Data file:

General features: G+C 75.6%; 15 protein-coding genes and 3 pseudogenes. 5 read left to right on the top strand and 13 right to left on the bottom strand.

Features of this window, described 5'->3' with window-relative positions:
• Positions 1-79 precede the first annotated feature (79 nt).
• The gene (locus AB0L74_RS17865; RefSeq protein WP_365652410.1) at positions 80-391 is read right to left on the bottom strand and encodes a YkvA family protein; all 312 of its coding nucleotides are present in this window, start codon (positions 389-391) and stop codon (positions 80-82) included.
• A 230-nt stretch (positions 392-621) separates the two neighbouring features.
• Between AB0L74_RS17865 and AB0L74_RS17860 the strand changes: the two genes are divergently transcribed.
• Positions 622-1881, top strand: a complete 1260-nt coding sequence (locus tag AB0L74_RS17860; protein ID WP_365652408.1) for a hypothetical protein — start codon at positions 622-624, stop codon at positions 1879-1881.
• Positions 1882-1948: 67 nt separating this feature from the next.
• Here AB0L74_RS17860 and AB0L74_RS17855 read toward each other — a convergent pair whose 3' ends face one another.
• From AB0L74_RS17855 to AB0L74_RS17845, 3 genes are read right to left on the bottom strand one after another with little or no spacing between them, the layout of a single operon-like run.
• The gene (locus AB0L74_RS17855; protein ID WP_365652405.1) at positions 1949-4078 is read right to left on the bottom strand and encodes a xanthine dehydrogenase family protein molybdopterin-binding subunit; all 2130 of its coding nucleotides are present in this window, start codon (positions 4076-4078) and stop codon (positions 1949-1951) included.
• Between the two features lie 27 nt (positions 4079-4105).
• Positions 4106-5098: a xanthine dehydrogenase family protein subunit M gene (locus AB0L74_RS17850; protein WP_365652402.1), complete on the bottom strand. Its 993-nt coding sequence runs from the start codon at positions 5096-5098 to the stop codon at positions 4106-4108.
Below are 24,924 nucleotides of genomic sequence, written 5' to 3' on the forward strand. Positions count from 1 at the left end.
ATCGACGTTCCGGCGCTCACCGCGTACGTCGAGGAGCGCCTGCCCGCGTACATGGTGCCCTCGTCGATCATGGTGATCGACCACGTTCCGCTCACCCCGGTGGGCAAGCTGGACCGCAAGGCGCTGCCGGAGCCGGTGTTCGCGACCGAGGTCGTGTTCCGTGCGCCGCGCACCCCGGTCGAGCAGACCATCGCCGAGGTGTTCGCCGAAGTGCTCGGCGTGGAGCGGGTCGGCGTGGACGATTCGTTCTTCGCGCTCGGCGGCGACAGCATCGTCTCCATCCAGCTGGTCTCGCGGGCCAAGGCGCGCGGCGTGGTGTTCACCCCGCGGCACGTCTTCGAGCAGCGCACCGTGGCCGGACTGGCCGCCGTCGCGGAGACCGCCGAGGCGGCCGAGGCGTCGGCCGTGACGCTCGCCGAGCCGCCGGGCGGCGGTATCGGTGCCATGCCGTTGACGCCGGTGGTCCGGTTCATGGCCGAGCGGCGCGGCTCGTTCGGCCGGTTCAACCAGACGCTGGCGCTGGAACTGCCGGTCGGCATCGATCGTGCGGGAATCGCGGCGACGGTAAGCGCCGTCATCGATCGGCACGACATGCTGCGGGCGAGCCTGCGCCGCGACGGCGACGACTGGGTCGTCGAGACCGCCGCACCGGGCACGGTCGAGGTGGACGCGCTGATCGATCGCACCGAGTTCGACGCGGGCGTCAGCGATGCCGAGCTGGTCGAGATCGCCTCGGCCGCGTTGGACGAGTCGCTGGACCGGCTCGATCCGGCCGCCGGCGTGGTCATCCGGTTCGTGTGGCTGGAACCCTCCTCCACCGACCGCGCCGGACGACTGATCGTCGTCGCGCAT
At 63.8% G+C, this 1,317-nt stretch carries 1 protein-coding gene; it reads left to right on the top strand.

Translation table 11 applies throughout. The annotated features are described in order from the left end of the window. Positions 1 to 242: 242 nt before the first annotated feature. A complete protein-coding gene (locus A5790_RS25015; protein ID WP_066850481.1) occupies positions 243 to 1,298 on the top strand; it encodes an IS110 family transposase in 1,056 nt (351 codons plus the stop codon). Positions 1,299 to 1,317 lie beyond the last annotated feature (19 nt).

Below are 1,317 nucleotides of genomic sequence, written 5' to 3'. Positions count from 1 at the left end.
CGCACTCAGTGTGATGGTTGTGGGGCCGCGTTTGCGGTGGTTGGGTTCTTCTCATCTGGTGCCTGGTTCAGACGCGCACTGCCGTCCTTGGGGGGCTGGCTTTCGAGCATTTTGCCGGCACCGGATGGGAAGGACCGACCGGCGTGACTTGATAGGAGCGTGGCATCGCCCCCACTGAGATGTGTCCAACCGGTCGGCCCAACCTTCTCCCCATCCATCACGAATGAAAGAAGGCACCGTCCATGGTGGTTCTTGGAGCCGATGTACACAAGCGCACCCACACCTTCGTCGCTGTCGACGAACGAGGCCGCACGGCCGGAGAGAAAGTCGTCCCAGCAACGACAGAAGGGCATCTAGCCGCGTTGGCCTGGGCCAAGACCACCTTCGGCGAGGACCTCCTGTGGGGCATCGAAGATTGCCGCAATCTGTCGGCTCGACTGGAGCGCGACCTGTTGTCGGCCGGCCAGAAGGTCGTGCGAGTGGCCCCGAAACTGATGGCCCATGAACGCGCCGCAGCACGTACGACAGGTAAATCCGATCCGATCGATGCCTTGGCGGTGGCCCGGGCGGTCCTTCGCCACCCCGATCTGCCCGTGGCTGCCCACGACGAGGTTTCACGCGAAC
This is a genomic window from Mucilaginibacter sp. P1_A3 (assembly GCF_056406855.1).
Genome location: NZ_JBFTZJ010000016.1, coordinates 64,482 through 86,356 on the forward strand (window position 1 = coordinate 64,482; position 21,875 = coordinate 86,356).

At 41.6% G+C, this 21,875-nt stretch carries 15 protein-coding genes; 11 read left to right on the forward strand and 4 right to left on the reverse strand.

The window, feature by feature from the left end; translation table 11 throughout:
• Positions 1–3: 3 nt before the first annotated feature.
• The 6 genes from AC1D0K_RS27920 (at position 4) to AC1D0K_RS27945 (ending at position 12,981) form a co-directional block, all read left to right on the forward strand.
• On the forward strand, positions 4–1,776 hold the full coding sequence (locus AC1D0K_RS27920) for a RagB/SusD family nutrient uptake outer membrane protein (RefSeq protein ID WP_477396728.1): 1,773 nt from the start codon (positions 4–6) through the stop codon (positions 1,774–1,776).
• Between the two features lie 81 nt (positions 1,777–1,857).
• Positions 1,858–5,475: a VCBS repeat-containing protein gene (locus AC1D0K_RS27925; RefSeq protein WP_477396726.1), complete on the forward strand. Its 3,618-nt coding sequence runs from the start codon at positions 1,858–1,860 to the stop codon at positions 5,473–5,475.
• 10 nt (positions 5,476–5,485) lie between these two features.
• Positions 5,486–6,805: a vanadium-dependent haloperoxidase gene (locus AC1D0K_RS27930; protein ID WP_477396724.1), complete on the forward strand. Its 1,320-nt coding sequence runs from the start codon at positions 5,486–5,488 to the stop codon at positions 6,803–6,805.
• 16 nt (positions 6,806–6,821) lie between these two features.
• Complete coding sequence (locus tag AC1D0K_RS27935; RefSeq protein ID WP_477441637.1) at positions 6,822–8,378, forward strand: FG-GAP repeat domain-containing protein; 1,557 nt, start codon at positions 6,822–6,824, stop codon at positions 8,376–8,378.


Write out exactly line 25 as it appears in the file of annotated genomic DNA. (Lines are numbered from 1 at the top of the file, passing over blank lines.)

• The 6 genes from AC1D0K_RS27920 (at position 4) to AC1D0K_RS27945 (ending at position 12,981) form a co-directional block, all read left to right on the forward strand.